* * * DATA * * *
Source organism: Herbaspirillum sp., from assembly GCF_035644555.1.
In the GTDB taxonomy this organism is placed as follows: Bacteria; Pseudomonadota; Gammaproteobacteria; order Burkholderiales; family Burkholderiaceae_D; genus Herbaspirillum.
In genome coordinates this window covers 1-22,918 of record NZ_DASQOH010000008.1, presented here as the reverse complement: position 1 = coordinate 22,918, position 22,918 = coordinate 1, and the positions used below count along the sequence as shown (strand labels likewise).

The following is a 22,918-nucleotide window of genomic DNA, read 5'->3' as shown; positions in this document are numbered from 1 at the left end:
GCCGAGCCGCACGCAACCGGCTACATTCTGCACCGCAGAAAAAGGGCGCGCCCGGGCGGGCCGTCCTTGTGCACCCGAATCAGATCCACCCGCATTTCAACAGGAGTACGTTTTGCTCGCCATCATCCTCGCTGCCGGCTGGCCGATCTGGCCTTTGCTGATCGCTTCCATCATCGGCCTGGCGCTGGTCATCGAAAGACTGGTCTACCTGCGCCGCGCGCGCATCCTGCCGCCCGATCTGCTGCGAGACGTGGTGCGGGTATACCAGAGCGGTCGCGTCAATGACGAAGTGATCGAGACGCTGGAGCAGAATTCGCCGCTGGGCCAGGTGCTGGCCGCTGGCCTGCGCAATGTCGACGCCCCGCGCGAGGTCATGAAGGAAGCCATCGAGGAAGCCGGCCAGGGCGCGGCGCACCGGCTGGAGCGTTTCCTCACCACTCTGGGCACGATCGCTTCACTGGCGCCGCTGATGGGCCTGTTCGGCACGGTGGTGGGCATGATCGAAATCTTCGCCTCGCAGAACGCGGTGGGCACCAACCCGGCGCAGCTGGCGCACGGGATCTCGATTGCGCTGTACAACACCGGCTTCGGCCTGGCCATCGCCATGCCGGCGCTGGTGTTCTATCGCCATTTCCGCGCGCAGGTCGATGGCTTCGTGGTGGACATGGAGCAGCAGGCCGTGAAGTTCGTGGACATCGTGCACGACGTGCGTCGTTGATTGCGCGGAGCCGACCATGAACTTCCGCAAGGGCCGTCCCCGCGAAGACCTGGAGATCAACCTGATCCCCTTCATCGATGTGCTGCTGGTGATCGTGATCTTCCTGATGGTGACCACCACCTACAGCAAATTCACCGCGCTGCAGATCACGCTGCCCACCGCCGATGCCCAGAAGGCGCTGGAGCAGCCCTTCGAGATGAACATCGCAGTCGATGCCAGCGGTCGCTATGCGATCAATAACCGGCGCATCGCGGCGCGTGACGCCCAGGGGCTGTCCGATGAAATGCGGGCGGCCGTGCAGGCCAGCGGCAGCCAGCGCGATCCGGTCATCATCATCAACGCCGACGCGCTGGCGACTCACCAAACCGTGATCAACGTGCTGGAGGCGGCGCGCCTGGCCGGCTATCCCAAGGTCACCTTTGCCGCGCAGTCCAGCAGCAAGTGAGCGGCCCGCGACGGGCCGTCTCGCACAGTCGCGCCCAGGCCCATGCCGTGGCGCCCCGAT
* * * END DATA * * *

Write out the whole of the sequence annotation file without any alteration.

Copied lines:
Source organism: Herbaspirillum sp., from assembly GCF_035644555.1.
In the GTDB taxonomy this organism is placed as follows: Bacteria; Pseudomonadota; Gammaproteobacteria; order Burkholderiales; family Burkholderiaceae_D; genus Herbaspirillum.
In genome coordinates this window covers 1-22,918 of record NZ_DASQOH010000008.1, presented here as the reverse complement: position 1 = coordinate 22,918, position 22,918 = coordinate 1, and the positions used below count along the sequence as shown (strand labels likewise).

The following is a 22,918-nucleotide window of genomic DNA, read 5'->3' as shown; positions in this document are numbered from 1 at the left end:
GCCGAGCCGCACGCAACCGGCTACATTCTGCACCGCAGAAAAAGGGCGCGCCCGGGCGGGCCGTCCTTGTGCACCCGAATCAGATCCACCCGCATTTCAACAGGAGTACGTTTTGCTCGCCATCATCCTCGCTGCCGGCTGGCCGATCTGGCCTTTGCTGATCGCTTCCATCATCGGCCTGGCGCTGGTCATCGAAAGACTGGTCTACCTGCGCCGCGCGCGCATCCTGCCGCCCGATCTGCTGCGAGACGTGGTGCGGGTATACCAGAGCGGTCGCGTCAATGACGAAGTGATCGAGACGCTGGAGCAGAATTCGCCGCTGGGCCAGGTGCTGGCCGCTGGCCTGCGCAATGTCGACGCCCCGCGCGAGGTCATGAAGGAAGCCATCGAGGAAGCCGGCCAGGGCGCGGCGCACCGGCTGGAGCGTTTCCTCACCACTCTGGGCACGATCGCTTCACTGGCGCCGCTGATGGGCCTGTTCGGCACGGTGGTGGGCATGATCGAAATCTTCGCCTCGCAGAACGCGGTGGGCACCAACCCGGCGCAGCTGGCGCACGGGATCTCGATTGCGCTGTACAACACCGGCTTCGGCCTGGCCATCGCCATGCCGGCGCTGGTGTTCTATCGCCATTTCCGCGCGCAGGTCGATGGCTTCGTGGTGGACATGGAGCAGCAGGCCGTGAAGTTCGTGGACATCGTGCACGACGTGCGTCGTTGATTGCGCGGAGCCGACCATGAACTTCCGCAAGGGCCGTCCCCGCGAAGACCTGGAGATCAACCTGATCCCCTTCATCGATGTGCTGCTGGTGATCGTGATCTTCCTGATGGTGACCACCACCTACAGCAAATTCACCGCGCTGCAGATCACGCTGCCCACCGCCGATGCCCAGAAGGCGCTGGAGCAGCCCTTCGAGATGAACATCGCAGTCGATGCCAGCGGTCGCTATGCGATCAATAACCGGCGCATCGCGGCGCGTGACGCCCAGGGGCTGTCCGATGAAATGCGGGCGGCCGTGCAGGCCAGCGGCAGCCAGCGCGATCCGGTCATCATCATCAACGCCGACGCGCTGGCGACTCACCAAACCGTGATCAACGTGCTGGAGGCGGCGCGCCTGGCCGGCTATCCCAAGGTCACCTTTGCCGCGCAGTCCAGCAGCAAGTGAGCGGCCCGCGACGGGCCGTCTCGCACAGTCGCGCCCAGGCCCATGCCGTGGCGCCCCGAT